Kant: I think you can meet more people in the U.S. than in Europe because entrepreneurs are more centralized in the U.S. in [places like] Silicon Valley. But I love European culture. I enjoy the way we build relationships here with people — we spend a lot of time getting to know each other. So for me, making the decision to go to Spain, to Europe, to study at the university had a lot to do with enjoying the [European] attitude. But Europe is a more difficult place for doing business.

KWHS: How difficult has it been it for someone your age to do business?

Kant: The funny part was that my age was more often an advantage than a disadvantage because more experienced people were willing to talk to someone young and to listen to what I had to say. Also, people thought that I was older than I looked, so when I was 15, people thought I was at least 18. That helped to some extent to be taken more seriously on a first impression. But I think in the U.S. people are more available, more willing to help each other.

KWHS: Are you involved in any business projects right now?

Kant: I am one of the founders of a company called Tyba, a part-time project [that I have been doing] for a year during my second year at IE. We have set up a very basic business model. We approach universities and business schools in western Europe with a basic notion: When your students are being Googled by recruiters, what they are finding right now is a Facebook page, but nothing that shows the personality of your students or an impression beyond a Curriculum Vitae (CV or résumé). So we build individual websites for students that, at the end of the process, reflect their personalities as well as [provide] CVs for employers. We talked to many service career directors at universities for a year and saw a great potential for moving forward with this. We opened an office in Madrid in 2011.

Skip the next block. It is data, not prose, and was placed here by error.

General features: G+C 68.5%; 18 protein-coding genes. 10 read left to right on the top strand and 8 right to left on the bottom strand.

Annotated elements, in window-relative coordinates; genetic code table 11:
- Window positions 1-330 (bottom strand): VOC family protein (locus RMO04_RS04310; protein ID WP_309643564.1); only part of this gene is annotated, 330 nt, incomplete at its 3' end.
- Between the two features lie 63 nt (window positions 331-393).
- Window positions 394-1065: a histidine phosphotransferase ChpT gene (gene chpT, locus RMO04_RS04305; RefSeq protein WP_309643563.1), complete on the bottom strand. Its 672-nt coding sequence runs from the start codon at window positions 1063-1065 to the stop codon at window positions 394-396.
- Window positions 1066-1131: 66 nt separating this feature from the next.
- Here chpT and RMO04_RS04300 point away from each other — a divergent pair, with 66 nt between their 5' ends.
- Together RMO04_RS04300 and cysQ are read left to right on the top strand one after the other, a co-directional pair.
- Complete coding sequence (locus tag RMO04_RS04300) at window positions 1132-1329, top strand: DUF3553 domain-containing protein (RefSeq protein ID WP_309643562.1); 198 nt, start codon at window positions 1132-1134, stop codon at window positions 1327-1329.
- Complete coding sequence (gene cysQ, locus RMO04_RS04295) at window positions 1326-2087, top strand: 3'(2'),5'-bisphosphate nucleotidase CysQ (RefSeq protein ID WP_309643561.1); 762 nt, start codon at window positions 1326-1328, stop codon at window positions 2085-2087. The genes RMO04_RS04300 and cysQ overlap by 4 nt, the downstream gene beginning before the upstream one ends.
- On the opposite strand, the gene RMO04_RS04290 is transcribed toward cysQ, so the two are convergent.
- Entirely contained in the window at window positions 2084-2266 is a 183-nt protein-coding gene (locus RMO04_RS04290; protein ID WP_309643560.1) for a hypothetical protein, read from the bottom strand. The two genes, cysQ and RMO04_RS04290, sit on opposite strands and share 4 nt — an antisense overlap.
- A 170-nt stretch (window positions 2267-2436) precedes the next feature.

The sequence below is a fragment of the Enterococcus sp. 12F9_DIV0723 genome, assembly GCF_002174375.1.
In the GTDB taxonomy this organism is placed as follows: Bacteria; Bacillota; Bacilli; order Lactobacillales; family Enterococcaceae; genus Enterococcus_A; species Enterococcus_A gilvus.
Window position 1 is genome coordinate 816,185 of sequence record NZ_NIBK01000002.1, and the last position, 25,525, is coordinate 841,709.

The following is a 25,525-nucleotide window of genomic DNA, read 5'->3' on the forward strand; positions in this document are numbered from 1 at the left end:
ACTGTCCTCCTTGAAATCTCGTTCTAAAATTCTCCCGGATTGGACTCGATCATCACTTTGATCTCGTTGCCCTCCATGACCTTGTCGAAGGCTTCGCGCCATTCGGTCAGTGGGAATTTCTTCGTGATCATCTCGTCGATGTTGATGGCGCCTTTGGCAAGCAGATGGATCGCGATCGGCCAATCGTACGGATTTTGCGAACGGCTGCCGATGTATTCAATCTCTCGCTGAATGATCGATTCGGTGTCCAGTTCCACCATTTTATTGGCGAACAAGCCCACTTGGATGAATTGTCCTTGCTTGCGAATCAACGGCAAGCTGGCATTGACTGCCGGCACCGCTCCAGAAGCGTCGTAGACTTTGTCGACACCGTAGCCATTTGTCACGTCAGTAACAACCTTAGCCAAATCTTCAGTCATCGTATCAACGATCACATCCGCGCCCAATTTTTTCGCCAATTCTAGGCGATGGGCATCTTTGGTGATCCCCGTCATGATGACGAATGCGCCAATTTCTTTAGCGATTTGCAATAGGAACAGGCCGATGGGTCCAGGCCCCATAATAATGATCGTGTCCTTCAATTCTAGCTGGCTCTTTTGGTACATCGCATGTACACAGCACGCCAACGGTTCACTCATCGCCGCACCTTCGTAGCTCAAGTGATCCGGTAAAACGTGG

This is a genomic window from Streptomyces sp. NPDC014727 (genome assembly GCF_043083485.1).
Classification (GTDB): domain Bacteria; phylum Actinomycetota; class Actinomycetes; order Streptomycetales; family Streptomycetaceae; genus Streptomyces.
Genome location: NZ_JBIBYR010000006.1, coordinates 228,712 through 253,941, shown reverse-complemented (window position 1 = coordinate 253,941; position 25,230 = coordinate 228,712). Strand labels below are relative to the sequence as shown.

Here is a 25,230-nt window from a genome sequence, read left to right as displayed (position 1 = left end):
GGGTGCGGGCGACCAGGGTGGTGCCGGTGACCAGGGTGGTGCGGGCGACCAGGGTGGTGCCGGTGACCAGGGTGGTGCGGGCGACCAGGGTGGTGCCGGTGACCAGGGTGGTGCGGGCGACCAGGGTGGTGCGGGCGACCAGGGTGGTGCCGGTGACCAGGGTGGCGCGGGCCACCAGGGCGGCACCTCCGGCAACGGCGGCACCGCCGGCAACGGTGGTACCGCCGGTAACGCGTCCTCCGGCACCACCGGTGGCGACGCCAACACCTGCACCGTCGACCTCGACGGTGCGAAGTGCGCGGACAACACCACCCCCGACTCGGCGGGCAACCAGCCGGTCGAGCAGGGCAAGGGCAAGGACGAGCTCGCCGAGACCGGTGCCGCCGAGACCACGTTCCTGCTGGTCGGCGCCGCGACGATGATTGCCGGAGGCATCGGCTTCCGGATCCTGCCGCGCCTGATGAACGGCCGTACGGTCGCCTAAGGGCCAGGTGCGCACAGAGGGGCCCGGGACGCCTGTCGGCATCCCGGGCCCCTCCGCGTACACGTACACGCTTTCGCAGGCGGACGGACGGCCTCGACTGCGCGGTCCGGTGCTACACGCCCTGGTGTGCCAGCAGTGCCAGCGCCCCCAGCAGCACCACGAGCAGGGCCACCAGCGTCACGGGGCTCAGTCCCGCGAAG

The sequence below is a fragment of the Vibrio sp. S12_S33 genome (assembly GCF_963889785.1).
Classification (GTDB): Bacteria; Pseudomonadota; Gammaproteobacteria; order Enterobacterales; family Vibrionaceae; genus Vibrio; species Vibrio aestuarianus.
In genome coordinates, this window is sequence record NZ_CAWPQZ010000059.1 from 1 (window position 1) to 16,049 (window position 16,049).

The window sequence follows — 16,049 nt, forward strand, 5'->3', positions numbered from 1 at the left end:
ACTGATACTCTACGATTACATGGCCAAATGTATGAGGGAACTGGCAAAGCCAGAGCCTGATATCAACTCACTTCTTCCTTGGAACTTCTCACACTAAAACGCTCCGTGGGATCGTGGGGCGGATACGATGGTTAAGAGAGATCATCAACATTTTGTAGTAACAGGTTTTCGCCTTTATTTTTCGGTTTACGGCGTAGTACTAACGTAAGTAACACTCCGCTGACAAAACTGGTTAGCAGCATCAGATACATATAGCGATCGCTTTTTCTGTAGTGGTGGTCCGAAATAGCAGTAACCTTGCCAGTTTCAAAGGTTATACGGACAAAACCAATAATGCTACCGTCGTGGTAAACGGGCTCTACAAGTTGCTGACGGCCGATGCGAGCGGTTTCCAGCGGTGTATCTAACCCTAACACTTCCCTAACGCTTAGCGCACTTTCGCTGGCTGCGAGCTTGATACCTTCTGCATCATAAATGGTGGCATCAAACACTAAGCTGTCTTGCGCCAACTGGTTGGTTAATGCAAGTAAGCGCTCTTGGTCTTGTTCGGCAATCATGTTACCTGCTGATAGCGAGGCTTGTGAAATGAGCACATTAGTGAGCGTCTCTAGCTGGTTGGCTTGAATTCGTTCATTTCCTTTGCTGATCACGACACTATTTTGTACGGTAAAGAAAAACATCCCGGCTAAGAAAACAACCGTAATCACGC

KWHS: You are doing all of this while going to IE. What would you recommend for someone who wants to start a company while attending high school and later go on to a university?

Kant: What allows you to do all these things in high school or at any point in your life is to find something that you are passionate about. If that is the case, you’ll find a way to make a schedule work. My high school grades were not as good as if I had been focused full time on it, but I definitely recommend going to university. It is a valuable experience because it is the only time when you are going to [spend] three or four years with one group of people, and you are going to become very close. You are going to build relationships with them [that last a lifetime]. Two of the people who cofounded Tyba with me are from my university. I would also recommend, no matter what age, to hold yourself to high standards of integrity, do things right and if you mess up, admit it.